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Allergies to soy would be nutty.

Hoping to improve the nutritional value of a protein supplement for hogs and poultry, agricultural scientists spliced a gene from Brazil nuts into soybeans. The gene codes for production of a protein rich in methionine, an amino acid important for livestock growth but produced in only small quantities by soy.

While the research proved "very promising," notes Tim Martin of Pioneer Hi-Bred International, in West Des Moines, Iowa, his company has just killed plans to develop the new soy. The reason is that a study Pioneer financed shows that the transferred protein is one of the major allergens in Brazil nuts. While posing no risk to livestock, this protein could trigger life-threatening reactions in susceptible people if it ever reached the dinner table. "We knew that one of the proteins in Brazil nuts was probably allergenic. But we had no idea which," says Steve L. Taylor, of the University of Nebraska at Lincoln. So he tested the protein Pioneer had used against blood from nine people allergic to Brazil nuts.

The protein, extracted directly from nuts, bound like an allergen to antibodies in the blood from eight of the allergic individuals. When taken from transgenic soy, the same protein bound to antibodies in seven of those eight people, Taylor's team reports in the March 14 New England Journal of Medicine. The group then confirmed the allergenicity of the new soy in skin-prick allergy tests on three volunteers with Brazil nut allergies. Ironically, while this study was underway, other scientists published animal data suggesting the protein is not a major allergen. Concludes Taylor, "this just emphasizes why we cannot rely exclusively on animal-based tests for these determinations."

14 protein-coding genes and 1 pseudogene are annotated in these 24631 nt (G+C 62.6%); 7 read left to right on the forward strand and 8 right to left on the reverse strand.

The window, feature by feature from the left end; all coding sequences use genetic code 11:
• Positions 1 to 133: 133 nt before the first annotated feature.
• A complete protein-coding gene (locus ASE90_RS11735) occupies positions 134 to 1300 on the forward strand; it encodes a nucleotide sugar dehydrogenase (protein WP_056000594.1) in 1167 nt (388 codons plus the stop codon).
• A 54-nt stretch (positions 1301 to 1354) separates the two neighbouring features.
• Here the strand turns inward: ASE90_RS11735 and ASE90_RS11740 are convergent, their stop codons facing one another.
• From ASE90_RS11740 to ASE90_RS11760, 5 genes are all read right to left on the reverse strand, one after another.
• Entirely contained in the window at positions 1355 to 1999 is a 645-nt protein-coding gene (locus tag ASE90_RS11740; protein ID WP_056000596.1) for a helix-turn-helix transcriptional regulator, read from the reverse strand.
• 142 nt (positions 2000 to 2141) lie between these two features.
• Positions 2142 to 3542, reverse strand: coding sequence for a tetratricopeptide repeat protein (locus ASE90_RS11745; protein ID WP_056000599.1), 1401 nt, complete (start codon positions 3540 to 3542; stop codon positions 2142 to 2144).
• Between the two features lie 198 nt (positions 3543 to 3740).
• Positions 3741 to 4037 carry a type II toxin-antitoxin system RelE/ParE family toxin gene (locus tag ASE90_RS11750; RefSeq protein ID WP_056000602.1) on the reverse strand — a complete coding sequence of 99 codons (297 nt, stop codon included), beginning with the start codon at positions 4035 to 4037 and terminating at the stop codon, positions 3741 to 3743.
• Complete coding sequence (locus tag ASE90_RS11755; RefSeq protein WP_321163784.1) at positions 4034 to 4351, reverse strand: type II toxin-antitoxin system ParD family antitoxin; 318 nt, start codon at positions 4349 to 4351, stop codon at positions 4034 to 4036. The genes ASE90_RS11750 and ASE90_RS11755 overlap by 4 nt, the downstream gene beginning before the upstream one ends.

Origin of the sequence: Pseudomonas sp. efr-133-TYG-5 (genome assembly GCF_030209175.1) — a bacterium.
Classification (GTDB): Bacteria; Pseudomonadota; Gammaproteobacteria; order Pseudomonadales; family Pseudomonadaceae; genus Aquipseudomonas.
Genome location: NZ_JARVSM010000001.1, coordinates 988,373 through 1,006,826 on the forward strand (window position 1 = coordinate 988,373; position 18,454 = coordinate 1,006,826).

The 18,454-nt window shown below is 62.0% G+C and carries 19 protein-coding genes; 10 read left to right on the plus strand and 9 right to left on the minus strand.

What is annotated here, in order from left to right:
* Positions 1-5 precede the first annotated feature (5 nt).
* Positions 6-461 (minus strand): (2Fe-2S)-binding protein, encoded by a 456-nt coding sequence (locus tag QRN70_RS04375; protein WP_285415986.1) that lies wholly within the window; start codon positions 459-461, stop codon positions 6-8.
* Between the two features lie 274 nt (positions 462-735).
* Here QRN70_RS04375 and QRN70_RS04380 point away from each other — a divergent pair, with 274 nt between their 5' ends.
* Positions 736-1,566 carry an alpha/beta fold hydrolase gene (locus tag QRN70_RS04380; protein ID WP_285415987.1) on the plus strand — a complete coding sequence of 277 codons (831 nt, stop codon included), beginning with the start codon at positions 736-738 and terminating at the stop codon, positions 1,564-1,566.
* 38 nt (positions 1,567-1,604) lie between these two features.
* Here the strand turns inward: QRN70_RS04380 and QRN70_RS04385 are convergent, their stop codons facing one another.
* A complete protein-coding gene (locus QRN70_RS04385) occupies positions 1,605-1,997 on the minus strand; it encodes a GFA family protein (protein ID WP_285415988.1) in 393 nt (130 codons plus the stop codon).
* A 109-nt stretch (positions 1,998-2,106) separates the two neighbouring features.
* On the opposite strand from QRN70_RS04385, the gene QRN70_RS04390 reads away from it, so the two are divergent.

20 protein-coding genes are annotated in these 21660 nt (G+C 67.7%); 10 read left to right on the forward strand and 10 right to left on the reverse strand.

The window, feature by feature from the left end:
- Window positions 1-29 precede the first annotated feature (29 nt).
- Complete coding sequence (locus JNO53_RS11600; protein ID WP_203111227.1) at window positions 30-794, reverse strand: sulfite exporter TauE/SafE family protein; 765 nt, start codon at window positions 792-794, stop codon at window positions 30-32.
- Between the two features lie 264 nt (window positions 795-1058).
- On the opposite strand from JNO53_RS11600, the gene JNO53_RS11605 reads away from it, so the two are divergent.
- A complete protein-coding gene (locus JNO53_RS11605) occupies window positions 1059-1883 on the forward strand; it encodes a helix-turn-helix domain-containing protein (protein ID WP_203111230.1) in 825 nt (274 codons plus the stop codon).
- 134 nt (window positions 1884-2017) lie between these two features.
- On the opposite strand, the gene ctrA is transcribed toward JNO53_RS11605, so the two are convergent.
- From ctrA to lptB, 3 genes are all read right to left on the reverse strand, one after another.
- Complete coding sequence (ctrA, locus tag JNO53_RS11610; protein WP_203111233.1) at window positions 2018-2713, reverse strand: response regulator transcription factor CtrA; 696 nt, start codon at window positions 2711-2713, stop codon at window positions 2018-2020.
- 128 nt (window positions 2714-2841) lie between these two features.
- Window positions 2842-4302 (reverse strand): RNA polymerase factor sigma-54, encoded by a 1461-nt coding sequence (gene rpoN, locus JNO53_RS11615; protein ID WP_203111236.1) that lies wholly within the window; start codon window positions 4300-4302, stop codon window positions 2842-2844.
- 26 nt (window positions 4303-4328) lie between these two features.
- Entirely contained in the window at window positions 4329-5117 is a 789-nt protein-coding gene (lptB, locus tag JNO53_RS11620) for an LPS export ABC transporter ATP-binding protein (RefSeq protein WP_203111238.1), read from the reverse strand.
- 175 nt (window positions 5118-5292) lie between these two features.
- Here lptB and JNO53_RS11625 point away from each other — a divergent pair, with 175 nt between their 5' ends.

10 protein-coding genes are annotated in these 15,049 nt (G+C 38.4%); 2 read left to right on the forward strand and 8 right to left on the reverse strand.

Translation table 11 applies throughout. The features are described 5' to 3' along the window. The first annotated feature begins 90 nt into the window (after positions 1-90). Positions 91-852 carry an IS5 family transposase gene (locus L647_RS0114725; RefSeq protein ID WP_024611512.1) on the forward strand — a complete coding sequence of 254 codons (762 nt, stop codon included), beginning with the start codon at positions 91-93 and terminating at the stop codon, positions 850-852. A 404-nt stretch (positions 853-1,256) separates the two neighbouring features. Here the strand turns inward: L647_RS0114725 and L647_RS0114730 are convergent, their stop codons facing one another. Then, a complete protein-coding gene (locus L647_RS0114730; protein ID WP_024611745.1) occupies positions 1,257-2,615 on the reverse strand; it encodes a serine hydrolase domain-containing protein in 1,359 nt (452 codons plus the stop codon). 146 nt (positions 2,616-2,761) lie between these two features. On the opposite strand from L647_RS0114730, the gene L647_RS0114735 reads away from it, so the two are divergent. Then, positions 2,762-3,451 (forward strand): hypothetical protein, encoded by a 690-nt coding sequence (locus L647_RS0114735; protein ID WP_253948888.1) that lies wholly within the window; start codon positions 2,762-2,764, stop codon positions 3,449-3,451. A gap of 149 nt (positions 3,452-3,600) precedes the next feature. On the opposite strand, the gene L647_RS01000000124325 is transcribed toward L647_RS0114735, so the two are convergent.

Four years ago, the Food and Drug Administration instructed companies that were developing transgenic crops to test their new products for allergenicity if they carry genes from a material, such as nuts, to which many people have allergies. Taylor says his new data now suggest "that the FDA policy was pretty prudent."

That policy is also too limited, perhaps dangerously so, argues Marion Nestle of New York University, in a commentary accompanying the new study. "The real problem," she told Science News, "is that most of the transgenic work being done in food doesn't involve known allergens. It involves substances that haven't been in the food supply before." And, she notes, FDA doesn't require testing the allergenicity of these.

For now, Martin says Pioneer will look at redirecting its genetic engineering program to boost soy's methionine content with proteins from other cereals and grains already in the food supply.
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Title Annotation:transgenic soybeans developed to feed hogs and poultry could cause allergic reactions in people
Author:Raloff, Janet
Publication:Science News
Article Type:Brief Article
Date:Mar 16, 1996
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